The considerable benefits of antiretroviral therapy (ART) to reduce HIV-related morbidity and mortality, and HIV transmission risk to uninfected sexual partners, are now well established [1–3]. Mathematical models suggest high ART coverage in communities might also substantially reduce HIV incidence [4,5]. These real and plausible benefits, however, cannot be fully realized without high coverage of HIV testing and counseling (HTC), early enrollment in care following HIV diagnosis, and initiation and retention in ART care [1–5]. Although many HIV-infected persons do not enroll early in care following diagnosis, high enrollment rates following diagnosis are possible, particularly among persons who receive evidence-based linkage interventions or who live close to or who already attend health care [1,6–8,9–16]. Local and national programs designed to improve enrollment in care for all HIV-infected persons, however, often lack the resources to implement recommended interventions. The need to evaluate real-world linkage-to-care programs is particularly important for countries with high HIV morbidity and for programs that target groups known to be at high risk for low enrollment in HIV care.
Of all countries, the Kingdom of Swaziland has the highest reported HIV prevalence (32%) among adults 18–49 years of age . Notably, more than half of patients in ART care in Swaziland are estimated to initiate ART late in the course of their disease . While many factors contribute to late initiation of ART, delay in enrollment in care following HIV diagnosis is thought to be particularly important [1,6–8]. To help improve early enrollment in HIV care, in 2010 the Swaziland Ministry of Health expanded HIV care in many rural clinics as part of a national effort to decentralize care, and in 2011, implemented a new set of linkage and retention standard operating procedures (Linkage SOP) . The Linkage SOP was implemented first for clients newly HIV diagnosed through provider-initiated HTC conducted as part of Soka Uncobe (SOKA), a national voluntary male medical circumcision (VMMC) campaign in 2011 and 2012, and through home-based HTC conducted as part of the Swaziland HIV Incidence Measurement Survey (SHIMS) in 2011 [17,20]. Providing linkage services for these two populations was particularly important because young men and persons diagnosed at home can be at exceptionally high risk for delaying enrollment in care [16,21–28].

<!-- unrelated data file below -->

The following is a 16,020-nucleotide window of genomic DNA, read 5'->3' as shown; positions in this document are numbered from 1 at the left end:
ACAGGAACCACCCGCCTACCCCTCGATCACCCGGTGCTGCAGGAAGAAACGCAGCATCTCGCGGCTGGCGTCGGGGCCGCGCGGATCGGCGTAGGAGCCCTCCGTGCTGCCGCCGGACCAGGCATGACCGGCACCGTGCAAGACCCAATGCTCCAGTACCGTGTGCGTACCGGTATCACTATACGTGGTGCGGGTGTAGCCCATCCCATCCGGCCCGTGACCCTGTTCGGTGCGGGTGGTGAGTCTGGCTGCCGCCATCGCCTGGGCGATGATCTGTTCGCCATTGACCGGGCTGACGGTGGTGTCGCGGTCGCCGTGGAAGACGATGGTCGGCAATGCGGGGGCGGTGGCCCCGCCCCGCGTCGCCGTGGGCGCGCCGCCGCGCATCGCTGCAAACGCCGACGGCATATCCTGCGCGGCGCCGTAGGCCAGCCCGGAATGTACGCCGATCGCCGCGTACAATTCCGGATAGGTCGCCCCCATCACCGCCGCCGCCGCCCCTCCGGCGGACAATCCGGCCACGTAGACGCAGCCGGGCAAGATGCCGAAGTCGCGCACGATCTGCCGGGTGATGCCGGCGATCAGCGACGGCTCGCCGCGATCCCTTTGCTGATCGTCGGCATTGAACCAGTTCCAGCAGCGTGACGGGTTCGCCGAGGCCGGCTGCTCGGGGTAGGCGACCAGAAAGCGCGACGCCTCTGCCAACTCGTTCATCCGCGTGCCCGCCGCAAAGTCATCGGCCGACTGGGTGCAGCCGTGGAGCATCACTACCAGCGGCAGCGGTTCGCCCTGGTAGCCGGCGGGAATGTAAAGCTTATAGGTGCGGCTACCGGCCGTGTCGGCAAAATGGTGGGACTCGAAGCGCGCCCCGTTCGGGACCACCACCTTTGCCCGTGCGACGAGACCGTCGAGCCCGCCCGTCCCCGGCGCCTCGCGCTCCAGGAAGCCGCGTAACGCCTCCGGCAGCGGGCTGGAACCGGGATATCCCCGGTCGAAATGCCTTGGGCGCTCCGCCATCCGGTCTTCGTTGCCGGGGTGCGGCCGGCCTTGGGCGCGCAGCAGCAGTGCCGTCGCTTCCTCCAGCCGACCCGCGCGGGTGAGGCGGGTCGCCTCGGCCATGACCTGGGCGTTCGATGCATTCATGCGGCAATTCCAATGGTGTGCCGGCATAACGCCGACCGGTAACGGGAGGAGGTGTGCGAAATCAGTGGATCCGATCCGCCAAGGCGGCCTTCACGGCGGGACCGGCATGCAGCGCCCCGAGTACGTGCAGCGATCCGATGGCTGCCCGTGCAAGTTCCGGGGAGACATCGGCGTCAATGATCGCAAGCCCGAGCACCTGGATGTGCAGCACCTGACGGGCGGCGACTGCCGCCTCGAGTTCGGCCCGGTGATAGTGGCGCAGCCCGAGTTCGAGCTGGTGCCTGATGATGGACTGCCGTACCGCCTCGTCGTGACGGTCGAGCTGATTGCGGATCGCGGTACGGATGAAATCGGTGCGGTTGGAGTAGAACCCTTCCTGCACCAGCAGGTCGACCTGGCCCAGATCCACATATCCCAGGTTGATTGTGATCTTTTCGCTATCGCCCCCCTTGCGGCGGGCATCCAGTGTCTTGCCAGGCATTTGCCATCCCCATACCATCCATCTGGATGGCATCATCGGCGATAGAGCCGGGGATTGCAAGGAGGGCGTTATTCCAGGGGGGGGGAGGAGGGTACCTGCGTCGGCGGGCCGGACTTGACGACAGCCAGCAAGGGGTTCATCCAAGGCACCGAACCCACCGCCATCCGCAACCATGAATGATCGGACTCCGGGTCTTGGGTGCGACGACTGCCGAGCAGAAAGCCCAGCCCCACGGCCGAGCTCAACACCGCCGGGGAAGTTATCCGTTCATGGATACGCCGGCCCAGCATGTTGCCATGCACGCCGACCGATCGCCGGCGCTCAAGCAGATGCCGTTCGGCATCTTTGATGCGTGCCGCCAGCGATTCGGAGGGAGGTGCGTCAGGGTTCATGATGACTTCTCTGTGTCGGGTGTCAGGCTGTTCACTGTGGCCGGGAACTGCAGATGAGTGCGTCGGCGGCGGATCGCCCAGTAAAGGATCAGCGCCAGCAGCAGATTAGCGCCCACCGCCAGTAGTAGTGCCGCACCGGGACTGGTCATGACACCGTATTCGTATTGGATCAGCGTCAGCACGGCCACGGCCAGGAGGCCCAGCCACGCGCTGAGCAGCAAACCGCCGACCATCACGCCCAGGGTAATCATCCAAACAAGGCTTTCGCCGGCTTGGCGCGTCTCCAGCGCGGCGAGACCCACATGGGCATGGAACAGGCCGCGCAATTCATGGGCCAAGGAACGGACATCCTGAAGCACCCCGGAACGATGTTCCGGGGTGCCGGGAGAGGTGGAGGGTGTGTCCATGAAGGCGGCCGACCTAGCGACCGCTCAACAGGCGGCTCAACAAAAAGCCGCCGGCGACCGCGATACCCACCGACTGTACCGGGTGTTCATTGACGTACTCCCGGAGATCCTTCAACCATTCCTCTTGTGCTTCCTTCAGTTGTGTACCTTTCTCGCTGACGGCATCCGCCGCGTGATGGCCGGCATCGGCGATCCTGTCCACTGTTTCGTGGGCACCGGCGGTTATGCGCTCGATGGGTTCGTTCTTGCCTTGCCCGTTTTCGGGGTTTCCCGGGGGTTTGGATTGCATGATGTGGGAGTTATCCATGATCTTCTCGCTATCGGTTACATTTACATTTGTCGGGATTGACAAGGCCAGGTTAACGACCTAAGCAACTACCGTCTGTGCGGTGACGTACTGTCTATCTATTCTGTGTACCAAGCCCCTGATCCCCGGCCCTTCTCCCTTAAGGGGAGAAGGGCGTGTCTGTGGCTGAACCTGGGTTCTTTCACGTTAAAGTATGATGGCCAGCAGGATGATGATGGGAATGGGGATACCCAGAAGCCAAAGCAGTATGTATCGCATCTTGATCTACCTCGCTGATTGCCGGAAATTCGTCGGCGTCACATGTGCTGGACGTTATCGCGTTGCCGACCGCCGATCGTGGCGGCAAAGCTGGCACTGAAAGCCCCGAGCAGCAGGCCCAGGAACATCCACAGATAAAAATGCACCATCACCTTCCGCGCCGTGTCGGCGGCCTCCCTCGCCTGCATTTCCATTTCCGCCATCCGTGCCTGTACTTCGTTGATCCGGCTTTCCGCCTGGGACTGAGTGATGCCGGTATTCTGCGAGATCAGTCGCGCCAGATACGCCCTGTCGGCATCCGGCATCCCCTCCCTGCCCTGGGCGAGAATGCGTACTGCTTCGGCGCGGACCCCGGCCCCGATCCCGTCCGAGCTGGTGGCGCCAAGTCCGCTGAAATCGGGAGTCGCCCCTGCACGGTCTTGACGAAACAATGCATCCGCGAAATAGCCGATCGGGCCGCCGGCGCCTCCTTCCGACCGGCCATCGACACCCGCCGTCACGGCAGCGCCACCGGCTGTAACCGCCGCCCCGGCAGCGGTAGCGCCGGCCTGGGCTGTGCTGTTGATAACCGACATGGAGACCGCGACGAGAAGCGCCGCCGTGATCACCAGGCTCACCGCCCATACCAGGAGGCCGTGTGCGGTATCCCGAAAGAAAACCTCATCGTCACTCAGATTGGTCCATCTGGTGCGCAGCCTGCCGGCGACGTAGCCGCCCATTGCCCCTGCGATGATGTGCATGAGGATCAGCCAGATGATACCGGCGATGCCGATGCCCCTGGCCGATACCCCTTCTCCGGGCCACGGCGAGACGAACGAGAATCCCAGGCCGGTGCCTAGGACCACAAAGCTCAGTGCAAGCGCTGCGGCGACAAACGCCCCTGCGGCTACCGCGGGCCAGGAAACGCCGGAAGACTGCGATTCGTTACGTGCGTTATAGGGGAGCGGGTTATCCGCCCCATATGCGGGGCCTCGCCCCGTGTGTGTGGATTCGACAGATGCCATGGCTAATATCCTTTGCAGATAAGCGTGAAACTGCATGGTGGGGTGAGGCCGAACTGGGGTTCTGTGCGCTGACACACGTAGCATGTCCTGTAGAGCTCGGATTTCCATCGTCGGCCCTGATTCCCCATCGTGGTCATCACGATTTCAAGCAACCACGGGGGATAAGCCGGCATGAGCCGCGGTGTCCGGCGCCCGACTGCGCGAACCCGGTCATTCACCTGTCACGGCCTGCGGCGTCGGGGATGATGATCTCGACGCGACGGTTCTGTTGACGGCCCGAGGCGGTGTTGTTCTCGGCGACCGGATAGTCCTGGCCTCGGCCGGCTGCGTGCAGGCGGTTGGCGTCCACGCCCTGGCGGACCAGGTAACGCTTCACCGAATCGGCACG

To evaluate the Swaziland Linkage SOP, we conducted a retrospective enrollment-in-care study among HIV diagnosed SOKA and SHIMS clients who were supposed to have received Linkage SOP services. Most prior linkage studies have assessed enrollment in care at only one or a few facilities over short post-diagnostic periods (e.g., ≤ 6 months)—methods that have limited generalizability and that are reasonably expected to underestimate enrollment in HIV care [6,7]. In our study, we assessed compliance with the Linkage SOP and enrollment in HIV care at 92 facilities throughout Swaziland for up to two years after diagnosis. Because HIV care was largely decentralized at the time of SOKA and SHIMS, we also evaluated enrollment-in-care differences between small clinics and larger hospitals and health centers located within both rural and urban areas of Swaziland.
Materials and Methods
In accordance with the Linkage SOP, a triplicate-copy HTC form was used to prompt linkage services delivered by staff at HIV-care facilities to which clients were referred (referral facilities) . Unique patient identifiers (e.g., full name and date of birth), consent for follow-up contact, telephone number, HIV test results, referral facility, and date expected at the referral facility (typically two weeks after diagnosis) were recorded on the triplicate form. The white copy of the form was provided to clients who were instructed to present the form at first visit to the referral facility, the pink copy was sent via courier to the referral facility, and the yellow copy was retained by the HTC provider . After receipt of the pink copy, staff at referral facilities were expected to: (1) store the pink copy of the HTC form in an "expected-in" binder, (2) record referred clients in the appointment register on the date of expected arrival, (3) review the appointment register and call or text appointment reminders to clients before their appointment date (if consent and telephone number were recorded), and (4) call clients 3 days after their missed appointment to assess and resolve barriers to care (if applicable) . Clients who consented for follow-up contact who could not be reached by phone could also be visited at home by a nurse or healthcare worker. For clients who visited the facility, the white copy of the HTC form (if presented) was expected to be attached and stored with the pink copy in a separate "arrived patient" binder . Excluding private facilities, training on the Linkage SOP was conducted at all HIV-care facilities during SHIMS and SOKA.